Would any other chief executive have done things differently? The question has been the topic of conversations in the energy industry since Iain Conn, Centrica’s chief executive, said last week that he would step down. The boss of British Gas’s parent company will move early next year, leaving a company shaken by seismic shifts in Britain’s energy industry and facing an existential crisis. Conn garnered little sympathy after pocketing fat pay packets while Centrica’s shares plummeted and thousands lost their jobs. He remained defiant even as he cut the dividend for a second time last week, and the share price hit 22-year lows. Grudgingly, many admit that the odds were stacked against him. The UK’s biggest energy supplier has been hardest hit by the government’s decision to cap standard energy tariffs, and by the regulator’s bid to encourage more energy startups into the market to compete against the big six. “He didn’t play the perfect innings, but the field was tipped against him,” a City source said. Conn inherited the wrong kind of company, at the worst possible time. In 2015 he stepped into the shoes of former BP executive Sam Laidlaw, who had loaded the company with oil and gas fields and made only cautious inroads into burgeoning energy renewables. Conn’s tenure started as oil prices began a precipitous decline to 12-year lows and the economic case for renewable energy accelerated. “The truth is that if Sam Laidlaw had spent his time investing in wind power rather than snapping up oil and gas assets, then the company would be in a very different place,” a senior industry source said. Conn’s strategy was to shift the company away from high-cost energy projects to focus on supplying more homes with gas and electricity, and selling them more “smart” home products and services. It was widely supported by investors and analysts in the summer of 2015, but the bet has failed to pay off. The board has already agreed plans to flog its one-fifth stake in EDF Energy’s UK nuclear reactors, and sell off its oil and gas business Spirit Energy. If Centrica’s share price continues to fall, the incoming chief may face a tougher choice: to trade the most profitable parts of the business for a short-term financial reprieve. Selling energy to homes through British Gas made up about a third of Centrica’s operating profit before the government’s cap on tariffs came in. Today, that business accounts for only 15% of its profit. The same is broadly true of Centrica’s nearest rival, SSE, which is hoping to sell off its home energy business to focus on more straightforward returns from running wind farms and energy networks. The difference is that Centrica has no fallback plan; the dwindling customer numbers are still core.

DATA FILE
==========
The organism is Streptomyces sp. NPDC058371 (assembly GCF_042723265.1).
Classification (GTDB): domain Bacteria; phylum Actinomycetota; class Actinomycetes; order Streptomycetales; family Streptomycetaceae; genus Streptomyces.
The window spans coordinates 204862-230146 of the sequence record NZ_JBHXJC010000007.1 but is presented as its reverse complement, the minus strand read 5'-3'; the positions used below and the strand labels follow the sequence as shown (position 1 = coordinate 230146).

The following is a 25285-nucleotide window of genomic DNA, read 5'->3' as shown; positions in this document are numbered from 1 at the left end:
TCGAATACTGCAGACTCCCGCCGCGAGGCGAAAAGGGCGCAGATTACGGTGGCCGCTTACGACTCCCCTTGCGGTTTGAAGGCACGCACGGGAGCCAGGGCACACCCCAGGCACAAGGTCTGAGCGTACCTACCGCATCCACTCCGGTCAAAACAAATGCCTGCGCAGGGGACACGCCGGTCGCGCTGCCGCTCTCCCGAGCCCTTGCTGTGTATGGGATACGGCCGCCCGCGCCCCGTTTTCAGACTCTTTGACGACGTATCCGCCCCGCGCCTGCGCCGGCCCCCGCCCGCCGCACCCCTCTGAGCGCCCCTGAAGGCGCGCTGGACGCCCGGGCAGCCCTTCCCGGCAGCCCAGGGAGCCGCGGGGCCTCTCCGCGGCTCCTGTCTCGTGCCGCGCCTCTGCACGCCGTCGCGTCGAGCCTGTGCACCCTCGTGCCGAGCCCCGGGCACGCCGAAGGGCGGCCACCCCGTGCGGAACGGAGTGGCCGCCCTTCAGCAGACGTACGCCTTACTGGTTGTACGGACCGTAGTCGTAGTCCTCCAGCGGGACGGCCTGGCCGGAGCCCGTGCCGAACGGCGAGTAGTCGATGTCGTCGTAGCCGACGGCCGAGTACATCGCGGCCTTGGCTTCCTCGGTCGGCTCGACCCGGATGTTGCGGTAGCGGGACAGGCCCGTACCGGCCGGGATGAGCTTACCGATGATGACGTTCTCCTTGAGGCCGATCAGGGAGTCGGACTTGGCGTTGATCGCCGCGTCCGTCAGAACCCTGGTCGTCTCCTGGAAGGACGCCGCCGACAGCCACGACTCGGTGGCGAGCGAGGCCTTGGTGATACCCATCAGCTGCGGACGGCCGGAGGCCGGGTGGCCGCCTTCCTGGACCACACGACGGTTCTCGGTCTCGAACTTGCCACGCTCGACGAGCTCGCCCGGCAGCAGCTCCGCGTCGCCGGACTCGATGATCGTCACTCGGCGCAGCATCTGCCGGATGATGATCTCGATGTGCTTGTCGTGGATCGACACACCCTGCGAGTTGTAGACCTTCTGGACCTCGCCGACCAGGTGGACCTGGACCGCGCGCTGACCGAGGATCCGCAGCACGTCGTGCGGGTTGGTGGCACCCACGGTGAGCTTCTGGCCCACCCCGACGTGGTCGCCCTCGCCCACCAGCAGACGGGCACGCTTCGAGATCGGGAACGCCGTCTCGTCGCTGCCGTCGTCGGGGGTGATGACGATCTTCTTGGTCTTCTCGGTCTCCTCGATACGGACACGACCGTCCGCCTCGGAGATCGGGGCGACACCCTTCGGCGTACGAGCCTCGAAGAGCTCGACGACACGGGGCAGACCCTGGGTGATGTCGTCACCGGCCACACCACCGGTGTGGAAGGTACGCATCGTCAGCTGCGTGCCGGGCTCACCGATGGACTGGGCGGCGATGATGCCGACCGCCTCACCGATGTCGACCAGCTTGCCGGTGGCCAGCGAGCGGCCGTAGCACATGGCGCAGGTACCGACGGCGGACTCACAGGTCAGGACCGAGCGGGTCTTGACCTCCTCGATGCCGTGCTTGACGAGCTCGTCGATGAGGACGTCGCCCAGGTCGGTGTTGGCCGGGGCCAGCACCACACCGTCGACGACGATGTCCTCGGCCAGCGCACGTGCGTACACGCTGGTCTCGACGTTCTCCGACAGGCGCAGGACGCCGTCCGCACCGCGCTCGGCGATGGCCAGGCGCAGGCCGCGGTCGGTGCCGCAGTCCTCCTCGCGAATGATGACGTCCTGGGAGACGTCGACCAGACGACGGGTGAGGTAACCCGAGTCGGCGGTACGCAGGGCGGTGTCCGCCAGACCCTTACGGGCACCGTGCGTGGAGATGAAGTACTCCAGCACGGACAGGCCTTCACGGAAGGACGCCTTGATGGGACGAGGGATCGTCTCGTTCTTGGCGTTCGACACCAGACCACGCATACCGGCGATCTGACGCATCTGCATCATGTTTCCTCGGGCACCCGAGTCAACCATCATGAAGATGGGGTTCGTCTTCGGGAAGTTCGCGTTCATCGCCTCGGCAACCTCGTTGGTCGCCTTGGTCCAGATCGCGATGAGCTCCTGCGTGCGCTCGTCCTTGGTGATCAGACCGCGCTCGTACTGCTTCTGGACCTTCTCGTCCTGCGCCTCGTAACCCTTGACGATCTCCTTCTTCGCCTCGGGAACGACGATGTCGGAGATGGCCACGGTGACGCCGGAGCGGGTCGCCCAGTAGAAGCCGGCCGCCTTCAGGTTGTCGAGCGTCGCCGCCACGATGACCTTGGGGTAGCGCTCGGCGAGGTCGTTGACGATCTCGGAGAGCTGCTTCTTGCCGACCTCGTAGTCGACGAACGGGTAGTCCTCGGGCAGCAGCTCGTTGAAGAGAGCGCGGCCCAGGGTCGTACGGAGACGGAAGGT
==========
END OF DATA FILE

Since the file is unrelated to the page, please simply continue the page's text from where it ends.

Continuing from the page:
Observer 3rd Aug 2019 read more »